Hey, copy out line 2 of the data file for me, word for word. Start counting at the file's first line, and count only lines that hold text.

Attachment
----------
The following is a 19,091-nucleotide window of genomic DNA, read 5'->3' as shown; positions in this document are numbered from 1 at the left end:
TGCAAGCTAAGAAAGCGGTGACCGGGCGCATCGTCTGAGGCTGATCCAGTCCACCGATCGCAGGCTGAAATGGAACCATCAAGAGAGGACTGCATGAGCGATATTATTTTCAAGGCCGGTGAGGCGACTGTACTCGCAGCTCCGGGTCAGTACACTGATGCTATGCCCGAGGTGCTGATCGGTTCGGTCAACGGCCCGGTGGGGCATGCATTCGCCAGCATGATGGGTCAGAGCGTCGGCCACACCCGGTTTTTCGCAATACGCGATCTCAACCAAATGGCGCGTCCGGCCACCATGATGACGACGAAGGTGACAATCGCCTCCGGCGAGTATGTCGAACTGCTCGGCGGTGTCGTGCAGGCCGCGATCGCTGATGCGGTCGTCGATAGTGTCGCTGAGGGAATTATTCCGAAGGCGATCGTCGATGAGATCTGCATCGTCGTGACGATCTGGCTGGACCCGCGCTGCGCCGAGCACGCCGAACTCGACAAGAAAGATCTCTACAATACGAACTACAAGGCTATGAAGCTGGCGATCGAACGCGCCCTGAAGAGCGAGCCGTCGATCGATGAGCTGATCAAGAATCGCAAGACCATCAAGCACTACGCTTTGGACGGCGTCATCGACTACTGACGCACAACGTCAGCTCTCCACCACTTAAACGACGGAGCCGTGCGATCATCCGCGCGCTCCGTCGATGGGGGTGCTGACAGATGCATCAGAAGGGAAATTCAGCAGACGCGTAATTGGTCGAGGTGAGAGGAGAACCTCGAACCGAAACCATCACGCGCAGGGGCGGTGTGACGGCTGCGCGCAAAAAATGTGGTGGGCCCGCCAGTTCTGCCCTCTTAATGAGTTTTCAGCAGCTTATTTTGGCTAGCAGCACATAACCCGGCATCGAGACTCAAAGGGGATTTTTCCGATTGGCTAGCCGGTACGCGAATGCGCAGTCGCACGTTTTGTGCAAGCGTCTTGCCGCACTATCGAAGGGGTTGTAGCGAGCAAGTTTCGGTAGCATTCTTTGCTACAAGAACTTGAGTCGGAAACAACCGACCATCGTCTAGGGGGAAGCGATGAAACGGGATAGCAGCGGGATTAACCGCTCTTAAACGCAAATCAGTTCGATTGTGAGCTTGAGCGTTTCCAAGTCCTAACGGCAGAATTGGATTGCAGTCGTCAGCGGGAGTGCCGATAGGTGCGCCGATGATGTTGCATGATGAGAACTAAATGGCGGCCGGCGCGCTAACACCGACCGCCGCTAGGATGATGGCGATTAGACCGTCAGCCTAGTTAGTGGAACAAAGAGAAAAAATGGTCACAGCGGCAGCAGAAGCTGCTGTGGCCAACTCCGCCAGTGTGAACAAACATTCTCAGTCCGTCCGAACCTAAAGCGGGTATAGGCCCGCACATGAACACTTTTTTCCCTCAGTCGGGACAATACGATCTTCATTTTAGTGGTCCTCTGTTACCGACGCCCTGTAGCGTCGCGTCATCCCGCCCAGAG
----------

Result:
TGCAAGCTAAGAAAGCGGTGACCGGGCGCATCGTCTGAGGCTGATCCAGTCCACCGATCGCAGGCTGAAATGGAACCATCAAGAGAGGACTGCATGAGCGATATTATTTTCAAGGCCGGTGAGGCGACTGTACTCGCAGCTCCGGGTCAGTACACTGATGCTATGCCCGAGGTGCTGATCGGTTCGGTCAACGGCCCGGTGGGGCATGCATTCGCCAGCATGATGGGTCAGAGCGTCGGCCACACCCGGTTTTTCGCAATACGCGATCTCAACCAAATGGCGCGTCCGGCCACCATGATGACGACGAAGGTGACAATCGCCTCCGGCGAGTATGTCGAACTGCTCGGCGGTGTCGTGCAGGCCGCGATCGCTGATGCGGTCGTCGATAGTGTCGCTGAGGGAATTATTCCGAAGGCGATCGTCGATGAGATCTGCATCGTCGTGACGATCTGGCTGGACCCGCGCTGCGCCGAGCACGCCGAACTCGACAAGAAAGATCTCTACAATACGAACTACAAGGCTATGAAGCTGGCGATCGAACGCGCCCTGAAGAGCGAGCCGTCGATCGATGAGCTGATCAAGAATCGCAAGACCATCAAGCACTACGCTTTGGACGGCGTCATCGACTACTGACGCACAACGTCAGCTCTCCACCACTTAAACGACGGAGCCGTGCGATCATCCGCGCGCTCCGTCGATGGGGGTGCTGACAGATGCATCAGAAGGGAAATTCAGCAGACGCGTAATTGGTCGAGGTGAGAGGAGAACCTCGAACCGAAACCATCACGCGCAGGGGCGGTGTGACGGCTGCGCGCAAAAAATGTGGTGGGCCCGCCAGTTCTGCCCTCTTAATGAGTTTTCAGCAGCTTATTTTGGCTAGCAGCACATAACCCGGCATCGAGACTCAAAGGGGATTTTTCCGATTGGCTAGCCGGTACGCGAATGCGCAGTCGCACGTTTTGTGCAAGCGTCTTGCCGCACTATCGAAGGGGTTGTAGCGAGCAAGTTTCGGTAGCATTCTTTGCTACAAGAACTTGAGTCGGAAACAACCGACCATCGTCTAGGGGGAAGCGATGAAACGGGATAGCAGCGGGATTAACCGCTCTTAAACGCAAATCAGTTCGATTGTGAGCTTGAGCGTTTCCAAGTCCTAACGGCAGAATTGGATTGCAGTCGTCAGCGGGAGTGCCGATAGGTGCGCCGATGATGTTGCATGATGAGAACTAAATGGCGGCCGGCGCGCTAACACCGACCGCCGCTAGGATGATGGCGATTAGACCGTCAGCCTAGTTAGTGGAACAAAGAGAAAAAATGGTCACAGCGGCAGCAGAAGCTGCTGTGGCCAACTCCGCCAGTGTGAACAAACATTCTCAGTCCGTCCGAACCTAAAGCGGGTATAGGCCCGCACATGAACACTTTTTTCCCTCAGTCGGGACAATACGATCTTCATTTTAGTGGTCCTCTGTTACCGACGCCCTGTAGCGTCGCGTCATCCCGCCCAGAG